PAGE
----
Registration for this event is currently closed.


The 2023 American Counseling Association (ACA) Virtual Hill Day will kick off with a briefing on Wednesday, 1pm to 2:30pm, June 14, 2023, which will include:

  • Comprehensive training that will focus on advocacy in support of the counseling profession.
  • An overview of ACA’s legislative agenda.
  • Tips on conducting a successful Congressional meeting.

Beginning on Thursday, June 15, 2023, ACA will provide an opportunity for ACA members and leaders to meet with their representatives in Congress and advocate for the profession. ACA recognizes the importance of law makers hearing directly from their constituents on critical issues that affect the counseling community.

What to Expect

  • Participants will learn about legislative success and overcoming current legislative challenges.
  • Learn about policy areas ACA is currently focused on.
  • Learn how to support the legislative needs of the counseling profession.
  • After Day 1 you will possess the tools and resources you need to advocate effectively.

 Registration for this event is currently closed.



Lisa Pino

Lisa J. Pino, Health Innovation Fellow at The Aspen Institute

Lisa is leading a venture related to health equity across underserved communities, and a seasoned attorney with 15 years of public sector, government, and private practice experience. As a former appointee of the Obama and Biden-Harris administrations, her federal experience includes service as the Director of Civil Rights at HHS, Senior Counselor to the Secretary at DHS, Deputy Assistant Secretary for Civil Rights at USDA, and the USDA SNAP Deputy Administrator. Her state government experience includes acting as the Executive Deputy Commissioner at New York State's Department of Health under former Governor Cuomo during the COVID-19 public health emergency response.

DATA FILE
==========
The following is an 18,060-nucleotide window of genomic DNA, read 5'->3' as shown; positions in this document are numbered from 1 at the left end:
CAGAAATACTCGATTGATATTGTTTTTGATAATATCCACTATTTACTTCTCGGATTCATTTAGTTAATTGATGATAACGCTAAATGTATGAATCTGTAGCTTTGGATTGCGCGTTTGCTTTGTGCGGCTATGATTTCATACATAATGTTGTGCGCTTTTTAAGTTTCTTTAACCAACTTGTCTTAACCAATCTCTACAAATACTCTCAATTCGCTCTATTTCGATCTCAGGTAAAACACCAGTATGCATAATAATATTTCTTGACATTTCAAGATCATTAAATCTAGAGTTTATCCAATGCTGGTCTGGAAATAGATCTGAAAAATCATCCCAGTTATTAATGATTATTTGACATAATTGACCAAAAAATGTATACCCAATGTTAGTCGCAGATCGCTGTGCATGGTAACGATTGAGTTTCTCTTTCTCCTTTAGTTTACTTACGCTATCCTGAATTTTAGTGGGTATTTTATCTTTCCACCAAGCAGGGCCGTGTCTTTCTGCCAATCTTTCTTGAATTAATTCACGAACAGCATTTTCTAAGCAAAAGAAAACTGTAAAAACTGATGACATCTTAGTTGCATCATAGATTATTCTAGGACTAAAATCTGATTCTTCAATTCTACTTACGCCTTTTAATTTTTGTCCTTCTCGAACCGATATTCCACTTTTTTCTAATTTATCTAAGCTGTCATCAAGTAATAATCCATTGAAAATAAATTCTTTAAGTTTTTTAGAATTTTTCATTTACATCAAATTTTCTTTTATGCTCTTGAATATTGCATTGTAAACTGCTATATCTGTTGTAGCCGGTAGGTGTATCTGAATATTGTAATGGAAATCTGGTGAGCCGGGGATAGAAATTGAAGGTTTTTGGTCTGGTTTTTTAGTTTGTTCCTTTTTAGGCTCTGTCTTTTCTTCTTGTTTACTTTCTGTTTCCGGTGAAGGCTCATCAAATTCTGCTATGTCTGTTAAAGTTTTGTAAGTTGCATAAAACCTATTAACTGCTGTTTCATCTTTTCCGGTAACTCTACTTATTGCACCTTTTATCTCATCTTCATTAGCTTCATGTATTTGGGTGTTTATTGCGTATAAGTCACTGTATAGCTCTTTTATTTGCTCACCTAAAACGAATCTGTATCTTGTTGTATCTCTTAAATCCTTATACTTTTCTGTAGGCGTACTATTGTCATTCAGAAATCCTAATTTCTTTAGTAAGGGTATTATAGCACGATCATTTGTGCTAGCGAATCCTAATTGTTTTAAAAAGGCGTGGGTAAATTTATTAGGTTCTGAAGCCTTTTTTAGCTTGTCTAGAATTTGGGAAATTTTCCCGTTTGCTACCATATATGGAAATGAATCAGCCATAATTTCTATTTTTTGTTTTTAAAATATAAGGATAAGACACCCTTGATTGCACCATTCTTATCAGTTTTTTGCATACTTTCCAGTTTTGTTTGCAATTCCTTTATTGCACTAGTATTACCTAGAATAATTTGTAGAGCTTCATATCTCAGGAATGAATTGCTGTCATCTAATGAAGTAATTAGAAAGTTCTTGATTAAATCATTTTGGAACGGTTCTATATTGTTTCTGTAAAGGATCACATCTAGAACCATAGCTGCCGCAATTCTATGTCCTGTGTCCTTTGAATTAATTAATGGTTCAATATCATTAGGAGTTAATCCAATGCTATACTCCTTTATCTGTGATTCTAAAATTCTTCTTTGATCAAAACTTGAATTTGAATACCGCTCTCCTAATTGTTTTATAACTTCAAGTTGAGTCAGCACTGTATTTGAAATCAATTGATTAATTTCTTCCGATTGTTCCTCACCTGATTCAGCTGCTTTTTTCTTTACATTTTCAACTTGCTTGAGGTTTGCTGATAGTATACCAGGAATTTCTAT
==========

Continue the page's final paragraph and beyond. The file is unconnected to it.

Mara Boggs, State Director in the United States Senate 

Mara has worked as a member of Senator Joe Manchin’s (WV) staff since December 2011. Mara worked in Senator Manchin’s Washington, DC office where she was the Senator’s Chief of Operations and Senior Advisor. She returned home to West Virginia to serve as Senator Manchin’s State Director in 2014, where she oversees the Senator’s operations in the state, which are focused on helping all West Virginians and developing opportunities. Because of her public service, Mara was named a West Virginia “Wonder Woman” by WV Focus magazine in 2014. She has a master’s in engineering from the University of Missouri and a master’s in clinical mental health counseling from Wake Forest University. She serves on various boards, including the Yeager Airport Board, and is affiliated with numerous Veterans organizations.

Mara Boggs
Sean Cleary

Sean Cleary, North Dakota State Senator

Sean was elected to the North Dakota State Senate in November 2022, where he serves as the vice chair of the Senate Committee on Human Services. He represents District 35 in the center of Bismarck, where he was born and raised, and now lives with his wife and their daughter. When the Legislature is not in session, Sean works for the Theodore Roosevelt Medora Foundation, an organization dedicated to sharing the beauty of western North Dakota with visitors from throughout the country. He previously served on the staff of North Dakota Senator John Hoeven and Governor Doug Burgum.  


Kristine Blackwood, Counsel for Arnold & Porter

Kristine Blackwood has been counsel for Arnold & Porter’s legislative and public policy practice since 2015, bringing over 21 years of public service in senior positions in both chambers of Congress and two cabinet departments, where she focused on federal health care program oversight and health care policy. Kristine provides strategic counseling, coalition and advocacy campaign support, and direct lobbying services to help clients achieve their legislative and regulatory goals. She served in the Office of the Secretary of Health and Human Services (HHS) in the Obama Administration where she was responsible for leading the department’s strategic response to Congressional oversight, audits, and investigations, including of the Affordable Care Act (ACA), Medicare and Medicaid reforms, the Indian Health Service, mental health reform, emergency preparedness, scientific research funding, the FDA drug and medical device approval process, and a host of other HHS programs. 

Kristine Blackwood
Mari Leavitt

Mari Leavitt, Washington State Representative